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Script code obfuscation -Python articles -pyminifier (1)

Foreword

Recent studies a bit confusing method of scripting languages, such as python, javascript and so on. Scripting languages ​​are dynamic languages, most of the code can not be directly translated into binary machine code, source code release scripts basically the equivalent of exposure, which for some commercial applications is unacceptable. So the script code reinforcement, become first choice for many applications. A measure to reinforce the code is code obfuscation, increasing the difficulty of reading the code reverse logic of personnel, time delay being cracked.

Today, explain the confusion method Python code, Python code is generally used as a web, provides a service interface, but there are some desktop applications, this part of the code needs to confusion protection. To an open source project pyminifier (https://github.com/qiyeboy/pyminifier) ​​method to illustrate the technique of confusion, this project has been four years did not update, some bug, but still we can learn and get started.

Project structure

Framework Details:

analyze.py - 用于分析Python代码
compression.py - 使用压缩算法压缩代码
minification.py - 用于简化Python代码
obfuscate.py - 用于混淆Python 代码
token_utils.py - 用于收集Python Token

  

From the project code, you can see confusion pyminifier method is based on the Token, which is based on lexical analysis, if we confuse done before, then it should belong to the primary program confusing, because such confusion does not modify the code of the original logical structure.

Token extract

Token Python language how to extract it? Python provides a special package lexical analysis: tokenize. Is simple to use, in token_utils.py code as follows:

def listified_tokenizer(source):

"""Tokenizes *source* and returns the tokens as a list of lists."""
     io_obj = io.StringIO(source)
     return [list(a) for a in tokenize.generate_tokens(io_obj.readline)]

First, read the source file and produces a token list by tokenize.generate_tokens. It will save up to extract token of this function, and then let him extract himself, look at the structure token list.

[[1, 'def', (1, 0), (1, 3), 'def listified_tokenizer(source):\n'],
[1, 'listified_tokenizer', (1, 4), (1, 23), 'def listified_tokenizer(source):\n'],
[53, '(', (1, 23), (1, 24), 'def listified_tokenizer(source):\n'],
[1, 'source', (1, 24), (1, 30), 'def listified_tokenizer(source):\n'],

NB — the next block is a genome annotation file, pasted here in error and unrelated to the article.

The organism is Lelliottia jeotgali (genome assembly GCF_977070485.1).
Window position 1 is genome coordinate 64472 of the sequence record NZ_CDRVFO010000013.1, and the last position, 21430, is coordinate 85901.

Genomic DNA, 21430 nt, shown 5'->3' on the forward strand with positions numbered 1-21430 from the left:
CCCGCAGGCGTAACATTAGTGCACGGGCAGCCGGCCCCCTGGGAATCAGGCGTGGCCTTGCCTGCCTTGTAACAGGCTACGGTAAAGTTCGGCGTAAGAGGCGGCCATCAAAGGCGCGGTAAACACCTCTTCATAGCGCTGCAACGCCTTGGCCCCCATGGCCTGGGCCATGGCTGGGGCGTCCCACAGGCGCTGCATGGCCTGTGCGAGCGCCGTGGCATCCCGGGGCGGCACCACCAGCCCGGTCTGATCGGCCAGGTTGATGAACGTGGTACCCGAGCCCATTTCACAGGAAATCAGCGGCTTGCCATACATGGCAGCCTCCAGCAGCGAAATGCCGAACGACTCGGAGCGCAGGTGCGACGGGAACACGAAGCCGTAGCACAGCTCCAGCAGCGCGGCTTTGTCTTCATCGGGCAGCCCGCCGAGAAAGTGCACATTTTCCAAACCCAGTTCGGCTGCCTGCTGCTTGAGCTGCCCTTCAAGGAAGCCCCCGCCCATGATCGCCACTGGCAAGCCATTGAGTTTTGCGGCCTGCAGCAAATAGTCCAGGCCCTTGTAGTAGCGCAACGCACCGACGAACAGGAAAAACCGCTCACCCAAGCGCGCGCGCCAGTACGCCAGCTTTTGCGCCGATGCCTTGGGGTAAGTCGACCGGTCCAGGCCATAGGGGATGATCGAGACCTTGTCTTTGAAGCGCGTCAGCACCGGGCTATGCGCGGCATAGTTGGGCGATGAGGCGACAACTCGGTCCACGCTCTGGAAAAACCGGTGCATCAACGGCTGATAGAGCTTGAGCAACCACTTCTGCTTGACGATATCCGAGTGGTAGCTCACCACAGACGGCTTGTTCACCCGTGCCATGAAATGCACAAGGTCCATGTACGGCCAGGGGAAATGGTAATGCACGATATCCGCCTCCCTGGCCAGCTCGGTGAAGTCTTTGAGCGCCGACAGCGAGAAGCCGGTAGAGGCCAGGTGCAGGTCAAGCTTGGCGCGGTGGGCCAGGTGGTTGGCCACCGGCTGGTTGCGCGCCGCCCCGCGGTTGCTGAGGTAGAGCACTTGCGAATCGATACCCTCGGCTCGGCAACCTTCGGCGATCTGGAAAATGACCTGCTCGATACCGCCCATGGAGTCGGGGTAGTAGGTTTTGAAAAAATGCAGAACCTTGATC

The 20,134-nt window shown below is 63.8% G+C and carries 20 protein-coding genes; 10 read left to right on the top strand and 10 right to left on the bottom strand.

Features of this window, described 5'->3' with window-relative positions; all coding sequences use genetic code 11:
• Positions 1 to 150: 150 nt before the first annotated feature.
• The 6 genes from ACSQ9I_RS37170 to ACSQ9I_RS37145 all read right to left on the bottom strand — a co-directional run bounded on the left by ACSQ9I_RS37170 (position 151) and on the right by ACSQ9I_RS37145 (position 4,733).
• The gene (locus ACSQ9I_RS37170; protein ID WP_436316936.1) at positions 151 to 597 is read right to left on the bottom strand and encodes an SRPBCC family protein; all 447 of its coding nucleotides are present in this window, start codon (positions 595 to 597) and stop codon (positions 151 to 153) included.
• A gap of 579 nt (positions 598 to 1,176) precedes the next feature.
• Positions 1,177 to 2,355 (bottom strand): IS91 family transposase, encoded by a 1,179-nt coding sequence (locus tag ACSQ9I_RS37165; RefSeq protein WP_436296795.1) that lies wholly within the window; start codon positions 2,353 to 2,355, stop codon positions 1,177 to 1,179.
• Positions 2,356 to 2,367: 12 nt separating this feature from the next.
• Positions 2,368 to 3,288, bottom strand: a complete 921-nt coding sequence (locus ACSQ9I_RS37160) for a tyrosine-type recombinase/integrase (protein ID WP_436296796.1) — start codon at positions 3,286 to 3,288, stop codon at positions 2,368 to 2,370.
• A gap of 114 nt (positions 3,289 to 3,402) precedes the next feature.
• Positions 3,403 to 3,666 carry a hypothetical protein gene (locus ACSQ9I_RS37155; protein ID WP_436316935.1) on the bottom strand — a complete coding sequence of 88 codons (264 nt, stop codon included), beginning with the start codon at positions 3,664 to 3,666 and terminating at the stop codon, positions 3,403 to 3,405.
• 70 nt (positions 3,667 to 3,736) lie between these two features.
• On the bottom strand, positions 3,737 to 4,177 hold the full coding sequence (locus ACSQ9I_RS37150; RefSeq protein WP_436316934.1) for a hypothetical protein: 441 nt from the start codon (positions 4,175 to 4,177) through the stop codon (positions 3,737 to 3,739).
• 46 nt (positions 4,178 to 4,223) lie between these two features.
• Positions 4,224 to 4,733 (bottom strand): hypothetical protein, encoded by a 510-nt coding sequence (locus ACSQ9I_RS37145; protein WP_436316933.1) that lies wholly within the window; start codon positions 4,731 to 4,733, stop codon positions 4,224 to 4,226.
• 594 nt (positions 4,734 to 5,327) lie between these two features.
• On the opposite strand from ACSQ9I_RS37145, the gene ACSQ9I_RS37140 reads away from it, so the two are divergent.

[53, ')', (1, 30), (1, 31), 'def listified_tokenizer(source):\n'],
[53, ':', (1, 31), (1, 32), 'def listified_tokenizer(source):\n'],
[4, '\n', (1, 32), (1, 33), 'def listified_tokenizer(source):\n'],
......

 

Each Token corresponds to a list, in a first row [1, ‘def’, (1,0), (1,3), ‘def listified_tokenizer (source): \ n’] will be explained as an example:

  1. 1 represents the token type

  2. def extracted token string

  3. (1, 0) represents the starting row and column token string

  4. (1, 3) represents the end of the row and column token string

  5. ‘Def listified_tokenizer (source): \ n’ represents the line where the

Restore Token Code

From the source file to extract token list, the list is how to restore the token source code? In fact, very simple, because there are a list of extracted token string information and location information, so the strings can be spliced.

def untokenize(tokens):
    """
    Converts the output of tokenize.generate_tokens back into a human-readable
    string (that doesn't contain oddly-placed whitespace everywhere).
    .. note::

        Unlike :meth:`tokenize.untokenize`, this function requires the 3rd and
        4th items in each token tuple (though we can use lists *or* tuples).
    """
    out = ""
    last_lineno = -1
    last_col = 0
    for tok in tokens:
        token_string = tok[1]
        start_line, start_col = tok[2]
        end_line, end_col = tok[3]
        # The following two conditionals preserve indentation:
        if start_line > last_lineno:
            last_col = 0
        if start_col > last_col and token_string != '\n':
            out += (" " * (start_col - last_col))
        out += token_string
        last_col = end_col
        last_lineno = end_line
    return out

Streamlining and compressed code

In pyminifier, there are two methods to reduce the Python code: is a streamlined manner, the other is to use a compression algorithm.